The Enabled Controller Wireless can emulate a Bluetooth keyboard or a Bluetooth mouse.

Usage

  1. Connect assistive switch(es) to the appropriate input port(s). The switch input ports are labeled  A, B, C, D, Left, Down, Right, Up.
  2. Connect analog joysticks to the desired joystick input ports. The joystick input ports are labelled A1 and A2.
  3. Connect a micro USB cable to the Power Bank to power the Enabled Controller Wireless if you are not using the internal battery.
  4. Connect the Enabled Controller Wireless to the host device (e.g. computer, tablet) via Bluetooth.
    • Turn On the Bluetooth feature on the host device.
    • Scan and find a device named “Enabled-Controller”.
    • Pair and connect the host device to the “Enabled-Controller”
    • The RGB LED will turn to blue on successful connection attempt.
  5. Activation of the switches or movement of the joysticks will result in different actions depending on the software version and operating mode.

Features:

The Wireless version emulates a keyboard or a mouse. Refer to the Enabled Controller Wireless User Manual for more details.

The USB version offers the following four modes:
1) Keyboard switch

When a connected switch is activated, the device transmits a customizable keystroke.

2) Keyboard Morse Code

Two connected switches are used to input Morse code dots and dashes. Theses dots and dashes are converted to characters and transmitted as keystrokes.

3) Mouse Morse Code

Two connected switches are used to input Morse code dots and dashes. These dots and dashes are converted to and transmitted as mouse commands.

4) Mouse

5) Settings

( Used to change reaction time )

The mode is changed by performing a long press on a switch connected to input D.

Build Instructions

A complete set of documentation, including Bill of Materials, Assembly Guide, and User guide are available at the GitHub link.

The estimated cost of the Enabled Controller Wireless is $77 CAD. The device consists of a number of off-the-shelf electronic components, a custom printed circuit board, a 3d printed enclosure, and some mechanical fasteners.

Battery Interrupter (Flex PCB)

Overview

A battery interrupter lets you use an accessible switch to turn on and off many battery-operated toys and devices. The battery interrupter interrupts the flow of power from the battery until an attached assistive switch is activated. This is a flexible battery interrupter that can be used with AAA, AA, C, or D sized batteries.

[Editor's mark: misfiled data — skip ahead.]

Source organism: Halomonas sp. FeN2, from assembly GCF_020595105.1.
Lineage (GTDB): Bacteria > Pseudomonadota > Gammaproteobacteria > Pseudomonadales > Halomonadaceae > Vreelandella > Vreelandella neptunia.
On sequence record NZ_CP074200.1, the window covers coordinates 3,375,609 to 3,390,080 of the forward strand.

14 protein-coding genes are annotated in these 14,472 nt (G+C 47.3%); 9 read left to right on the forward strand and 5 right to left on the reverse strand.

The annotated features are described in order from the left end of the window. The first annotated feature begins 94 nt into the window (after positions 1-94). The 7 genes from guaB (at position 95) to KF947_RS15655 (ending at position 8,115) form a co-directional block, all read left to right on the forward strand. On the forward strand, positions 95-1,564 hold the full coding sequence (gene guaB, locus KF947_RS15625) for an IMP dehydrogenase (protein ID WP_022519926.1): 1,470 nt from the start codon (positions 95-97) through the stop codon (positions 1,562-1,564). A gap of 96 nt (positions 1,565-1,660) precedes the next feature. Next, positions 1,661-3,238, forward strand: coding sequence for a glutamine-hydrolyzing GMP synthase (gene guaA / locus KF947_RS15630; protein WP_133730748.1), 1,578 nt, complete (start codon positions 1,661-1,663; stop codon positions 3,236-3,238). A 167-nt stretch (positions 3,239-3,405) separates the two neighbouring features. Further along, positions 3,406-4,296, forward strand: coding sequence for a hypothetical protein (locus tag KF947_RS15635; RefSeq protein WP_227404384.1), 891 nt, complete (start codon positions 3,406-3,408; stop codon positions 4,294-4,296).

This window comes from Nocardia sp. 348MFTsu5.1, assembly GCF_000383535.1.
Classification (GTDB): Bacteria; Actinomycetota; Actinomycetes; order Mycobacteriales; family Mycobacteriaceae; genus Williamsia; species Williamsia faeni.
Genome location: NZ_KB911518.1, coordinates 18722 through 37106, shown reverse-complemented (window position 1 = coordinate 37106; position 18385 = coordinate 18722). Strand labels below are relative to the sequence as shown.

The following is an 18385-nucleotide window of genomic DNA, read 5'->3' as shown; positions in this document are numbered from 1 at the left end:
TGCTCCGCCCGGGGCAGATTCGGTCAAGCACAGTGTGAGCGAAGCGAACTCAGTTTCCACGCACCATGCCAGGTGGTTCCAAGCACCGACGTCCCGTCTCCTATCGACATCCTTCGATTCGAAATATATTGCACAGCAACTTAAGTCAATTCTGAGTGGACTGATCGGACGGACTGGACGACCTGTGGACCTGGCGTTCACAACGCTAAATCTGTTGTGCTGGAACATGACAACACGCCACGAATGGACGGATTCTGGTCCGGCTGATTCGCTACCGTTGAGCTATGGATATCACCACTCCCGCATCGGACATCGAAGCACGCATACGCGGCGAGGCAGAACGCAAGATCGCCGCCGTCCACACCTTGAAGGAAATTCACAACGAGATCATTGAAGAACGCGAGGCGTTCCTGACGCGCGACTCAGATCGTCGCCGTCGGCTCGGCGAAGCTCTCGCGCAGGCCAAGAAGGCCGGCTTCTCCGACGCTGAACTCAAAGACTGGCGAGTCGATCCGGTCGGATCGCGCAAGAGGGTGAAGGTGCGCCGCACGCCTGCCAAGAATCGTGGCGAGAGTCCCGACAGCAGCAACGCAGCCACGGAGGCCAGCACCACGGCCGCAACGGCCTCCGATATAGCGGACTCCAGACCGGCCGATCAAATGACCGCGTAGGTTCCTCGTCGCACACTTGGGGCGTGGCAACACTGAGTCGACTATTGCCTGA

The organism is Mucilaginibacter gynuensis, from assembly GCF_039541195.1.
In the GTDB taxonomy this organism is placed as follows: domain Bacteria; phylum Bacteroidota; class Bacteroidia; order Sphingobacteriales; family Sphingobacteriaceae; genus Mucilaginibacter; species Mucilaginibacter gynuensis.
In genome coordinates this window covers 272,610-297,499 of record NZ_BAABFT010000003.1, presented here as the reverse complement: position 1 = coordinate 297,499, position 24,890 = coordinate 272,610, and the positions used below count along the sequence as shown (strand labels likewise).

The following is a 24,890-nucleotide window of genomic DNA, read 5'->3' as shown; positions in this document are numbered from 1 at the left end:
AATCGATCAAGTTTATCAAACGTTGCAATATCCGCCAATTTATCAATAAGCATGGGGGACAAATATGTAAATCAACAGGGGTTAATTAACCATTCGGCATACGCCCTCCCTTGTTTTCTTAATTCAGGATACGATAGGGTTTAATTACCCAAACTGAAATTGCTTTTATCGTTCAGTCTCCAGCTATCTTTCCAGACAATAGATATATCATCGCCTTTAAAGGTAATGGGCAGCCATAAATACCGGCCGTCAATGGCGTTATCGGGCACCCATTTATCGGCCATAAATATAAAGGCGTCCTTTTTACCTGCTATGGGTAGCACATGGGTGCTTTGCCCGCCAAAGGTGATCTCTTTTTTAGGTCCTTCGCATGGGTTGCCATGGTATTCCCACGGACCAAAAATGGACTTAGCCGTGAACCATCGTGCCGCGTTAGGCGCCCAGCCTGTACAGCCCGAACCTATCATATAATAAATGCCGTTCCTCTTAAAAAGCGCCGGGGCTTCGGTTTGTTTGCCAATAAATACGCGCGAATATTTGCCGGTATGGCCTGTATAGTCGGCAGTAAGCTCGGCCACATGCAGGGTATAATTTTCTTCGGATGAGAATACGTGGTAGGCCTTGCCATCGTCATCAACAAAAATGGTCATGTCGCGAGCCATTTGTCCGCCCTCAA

Note: This design utilizes a custom PCB, so it is not cost effective for small quantities (< 50). If you need a small quantity of battery interrupters, the Battery Interrupter (Soldered) design is likely a better option.

 

Usage

Initial Setup

The flexible battery interrupter is inserted within the battery enclosure either between two batteries or between a battery and a battery terminal. The flexible battery interrupter can be trimmed with scissors to match the size of battery.  The wires to the jack are routed to the outside of the battery enclosure.

Typical Usage

An assistive switch is connected to the battery interrupter switch jack. If there a power switch on the electronic device or toy, it is placed into the on position. Activating the assistive switch should then activate the electronic device or toy.

 

Build Instructions

Bill of Materials

1X  Battery Interrupter Flexible PCB ($2 – $126)

1X 3.5 mm Jack (https://www.digikey.ca/en/products/detail/cui-devices/SJ1-3513/738683, ~$2 CAD + $11 Shipping)

1X 3D Printed Jack Case (~ 1.1 g of filament, $0.03)

1X 3D Printed Jack Case Spacer (~ 0.4 g of filament, $0.01)

Tools
  • Scissors
  • Soldering Iron
  • Solder

 

Custom PCB

This design requires a custom flexible printed circuit board (PCB). All of the information and files required to have the PCB fabricated are within the GitHub repository.

The price will vary widely depending on the fabricator, the quantity of boards, and the selected shipping option.

 

Assembly

A detailed assembly guide is available on GitHub or within the zipped release.

  1. Solder the jack to the flexible PCB.
  2. Insert the jack with the spacer into the jack case.
  3. Thread the retainer ring onto the jack.

 

Attribution

Initial concept and design: Dale Grover

V1.0 Design and Assembly Instructions: Makers Making Change

 

ATMakers KeySwitch

Overview

The ATMakers Keyswitch is a low-cost assistive switch interface that allows a user to connect up to 5 external assistive switches with 3.5 mm plugs to a computer, tablet, smartphone, or AAC device with a USB port.  The Keyswitch sends keystrokes and/or mouse movement when the external switches are activated, and can easily be configured to change the keystrokes that are sent.

Usage

Connect one and up to 5 assistive switches to the ATMakers Keyswitch. Plug the USB cable into the computer, tablet, smartphone, or AAC device with a USB port.

Build Instructions

Bill of Materials

To assemble the mount with the switch, you will need:
1 – 3D Printed Enclosure Base (~14 g of filament, $0.40; 1hr 15m)

1 – 3D Printed Enclosure Top (~ 7 g of filament, $0.20; 0hr 25m)